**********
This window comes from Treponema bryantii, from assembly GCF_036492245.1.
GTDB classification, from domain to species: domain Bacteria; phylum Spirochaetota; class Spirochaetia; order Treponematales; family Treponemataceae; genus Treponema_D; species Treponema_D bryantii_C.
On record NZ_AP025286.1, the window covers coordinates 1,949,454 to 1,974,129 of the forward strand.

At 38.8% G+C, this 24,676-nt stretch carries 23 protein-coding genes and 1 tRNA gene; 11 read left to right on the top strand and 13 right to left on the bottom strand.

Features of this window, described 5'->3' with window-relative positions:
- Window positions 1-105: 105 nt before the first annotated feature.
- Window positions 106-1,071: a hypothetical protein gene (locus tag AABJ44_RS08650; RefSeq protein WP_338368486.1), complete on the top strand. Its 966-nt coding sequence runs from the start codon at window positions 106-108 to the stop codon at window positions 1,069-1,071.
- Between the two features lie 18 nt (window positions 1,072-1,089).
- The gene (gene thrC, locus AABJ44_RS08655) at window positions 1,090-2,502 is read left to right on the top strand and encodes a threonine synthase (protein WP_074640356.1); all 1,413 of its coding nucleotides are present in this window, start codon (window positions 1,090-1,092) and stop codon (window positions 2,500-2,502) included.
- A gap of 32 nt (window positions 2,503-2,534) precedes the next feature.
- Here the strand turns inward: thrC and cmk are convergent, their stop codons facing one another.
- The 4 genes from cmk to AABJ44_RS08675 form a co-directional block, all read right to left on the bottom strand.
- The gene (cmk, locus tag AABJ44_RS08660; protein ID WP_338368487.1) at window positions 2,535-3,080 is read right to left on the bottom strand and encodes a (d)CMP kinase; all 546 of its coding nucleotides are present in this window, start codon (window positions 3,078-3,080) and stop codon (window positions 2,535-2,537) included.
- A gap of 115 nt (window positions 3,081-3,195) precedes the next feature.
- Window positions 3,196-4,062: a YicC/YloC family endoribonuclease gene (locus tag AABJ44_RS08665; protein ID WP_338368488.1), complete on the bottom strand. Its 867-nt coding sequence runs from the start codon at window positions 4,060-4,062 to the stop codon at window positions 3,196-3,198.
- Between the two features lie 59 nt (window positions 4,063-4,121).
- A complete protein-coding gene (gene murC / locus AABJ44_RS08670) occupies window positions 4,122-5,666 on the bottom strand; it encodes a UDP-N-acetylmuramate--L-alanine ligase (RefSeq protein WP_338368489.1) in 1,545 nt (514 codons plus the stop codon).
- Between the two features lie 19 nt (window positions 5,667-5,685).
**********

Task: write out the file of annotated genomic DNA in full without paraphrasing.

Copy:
This window comes from Treponema bryantii, from assembly GCF_036492245.1.
GTDB classification, from domain to species: domain Bacteria; phylum Spirochaetota; class Spirochaetia; order Treponematales; family Treponemataceae; genus Treponema_D; species Treponema_D bryantii_C.
On record NZ_AP025286.1, the window covers coordinates 1,949,454 to 1,974,129 of the forward strand.

At 38.8% G+C, this 24,676-nt stretch carries 23 protein-coding genes and 1 tRNA gene; 11 read left to right on the top strand and 13 right to left on the bottom strand.

Features of this window, described 5'->3' with window-relative positions:
- Window positions 1-105: 105 nt before the first annotated feature.
- Window positions 106-1,071: a hypothetical protein gene (locus tag AABJ44_RS08650; RefSeq protein WP_338368486.1), complete on the top strand. Its 966-nt coding sequence runs from the start codon at window positions 106-108 to the stop codon at window positions 1,069-1,071.
- Between the two features lie 18 nt (window positions 1,072-1,089).
- The gene (gene thrC, locus AABJ44_RS08655) at window positions 1,090-2,502 is read left to right on the top strand and encodes a threonine synthase (protein WP_074640356.1); all 1,413 of its coding nucleotides are present in this window, start codon (window positions 1,090-1,092) and stop codon (window positions 2,500-2,502) included.
- A gap of 32 nt (window positions 2,503-2,534) precedes the next feature.
- Here the strand turns inward: thrC and cmk are convergent, their stop codons facing one another.
- The 4 genes from cmk to AABJ44_RS08675 form a co-directional block, all read right to left on the bottom strand.
- The gene (cmk, locus tag AABJ44_RS08660; protein ID WP_338368487.1) at window positions 2,535-3,080 is read right to left on the bottom strand and encodes a (d)CMP kinase; all 546 of its coding nucleotides are present in this window, start codon (window positions 3,078-3,080) and stop codon (window positions 2,535-2,537) included.
- A gap of 115 nt (window positions 3,081-3,195) precedes the next feature.
- Window positions 3,196-4,062: a YicC/YloC family endoribonuclease gene (locus tag AABJ44_RS08665; protein ID WP_338368488.1), complete on the bottom strand. Its 867-nt coding sequence runs from the start codon at window positions 4,060-4,062 to the stop codon at window positions 3,196-3,198.
- Between the two features lie 59 nt (window positions 4,063-4,121).
- A complete protein-coding gene (gene murC / locus AABJ44_RS08670) occupies window positions 4,122-5,666 on the bottom strand; it encodes a UDP-N-acetylmuramate--L-alanine ligase (RefSeq protein WP_338368489.1) in 1,545 nt (514 codons plus the stop codon).
- Between the two features lie 19 nt (window positions 5,667-5,685).